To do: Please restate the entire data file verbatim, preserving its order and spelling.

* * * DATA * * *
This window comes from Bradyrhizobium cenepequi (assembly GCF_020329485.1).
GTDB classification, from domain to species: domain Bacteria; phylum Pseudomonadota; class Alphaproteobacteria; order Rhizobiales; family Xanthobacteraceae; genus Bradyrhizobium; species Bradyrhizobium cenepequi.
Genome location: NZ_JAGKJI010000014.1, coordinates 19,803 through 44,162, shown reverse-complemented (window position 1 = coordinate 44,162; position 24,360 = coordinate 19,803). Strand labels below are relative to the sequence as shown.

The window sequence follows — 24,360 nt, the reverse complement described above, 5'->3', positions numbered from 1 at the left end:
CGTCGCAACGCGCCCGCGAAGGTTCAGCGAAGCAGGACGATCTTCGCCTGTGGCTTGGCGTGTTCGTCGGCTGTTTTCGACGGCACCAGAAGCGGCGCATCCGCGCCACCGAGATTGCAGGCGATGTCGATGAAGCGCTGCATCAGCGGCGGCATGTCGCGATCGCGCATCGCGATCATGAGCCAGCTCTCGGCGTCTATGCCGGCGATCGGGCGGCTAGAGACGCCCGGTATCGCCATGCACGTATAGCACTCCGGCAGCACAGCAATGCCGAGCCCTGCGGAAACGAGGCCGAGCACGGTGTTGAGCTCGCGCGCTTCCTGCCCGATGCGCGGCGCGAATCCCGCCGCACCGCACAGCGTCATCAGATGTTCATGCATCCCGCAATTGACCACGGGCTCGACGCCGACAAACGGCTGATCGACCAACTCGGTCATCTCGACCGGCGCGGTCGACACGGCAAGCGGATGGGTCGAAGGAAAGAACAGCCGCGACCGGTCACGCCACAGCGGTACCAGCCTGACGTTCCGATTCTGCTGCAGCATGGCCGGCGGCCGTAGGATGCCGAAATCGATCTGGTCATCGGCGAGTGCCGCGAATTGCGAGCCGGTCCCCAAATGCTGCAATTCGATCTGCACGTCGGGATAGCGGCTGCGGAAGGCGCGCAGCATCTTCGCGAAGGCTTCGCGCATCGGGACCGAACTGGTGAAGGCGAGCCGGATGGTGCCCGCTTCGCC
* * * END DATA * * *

This window comes from Bradyrhizobium cenepequi (assembly GCF_020329485.1).
GTDB classification, from domain to species: domain Bacteria; phylum Pseudomonadota; class Alphaproteobacteria; order Rhizobiales; family Xanthobacteraceae; genus Bradyrhizobium; species Bradyrhizobium cenepequi.
Genome location: NZ_JAGKJI010000014.1, coordinates 19,803 through 44,162, shown reverse-complemented (window position 1 = coordinate 44,162; position 24,360 = coordinate 19,803). Strand labels below are relative to the sequence as shown.

The window sequence follows — 24,360 nt, the reverse complement described above, 5'->3', positions numbered from 1 at the left end:
CGTCGCAACGCGCCCGCGAAGGTTCAGCGAAGCAGGACGATCTTCGCCTGTGGCTTGGCGTGTTCGTCGGCTGTTTTCGACGGCACCAGAAGCGGCGCATCCGCGCCACCGAGATTGCAGGCGATGTCGATGAAGCGCTGCATCAGCGGCGGCATGTCGCGATCGCGCATCGCGATCATGAGCCAGCTCTCGGCGTCTATGCCGGCGATCGGGCGGCTAGAGACGCCCGGTATCGCCATGCACGTATAGCACTCCGGCAGCACAGCAATGCCGAGCCCTGCGGAAACGAGGCCGAGCACGGTGTTGAGCTCGCGCGCTTCCTGCCCGATGCGCGGCGCGAATCCCGCCGCACCGCACAGCGTCATCAGATGTTCATGCATCCCGCAATTGACCACGGGCTCGACGCCGACAAACGGCTGATCGACCAACTCGGTCATCTCGACCGGCGCGGTCGACACGGCAAGCGGATGGGTCGAAGGAAAGAACAGCCGCGACCGGTCACGCCACAGCGGTACCAGCCTGACGTTCCGATTCTGCTGCAGCATGGCCGGCGGCCGTAGGATGCCGAAATCGATCTGGTCATCGGCGAGTGCCGCGAATTGCGAGCCGGTCCCCAAATGCTGCAATTCGATCTGCACGTCGGGATAGCGGCTGCGGAAGGCGCGCAGCATCTTCGCGAAGGCTTCGCGCATCGGGACCGAACTGGTGAAGGCGAGCCGGATGGTGCCCGCTTCGCC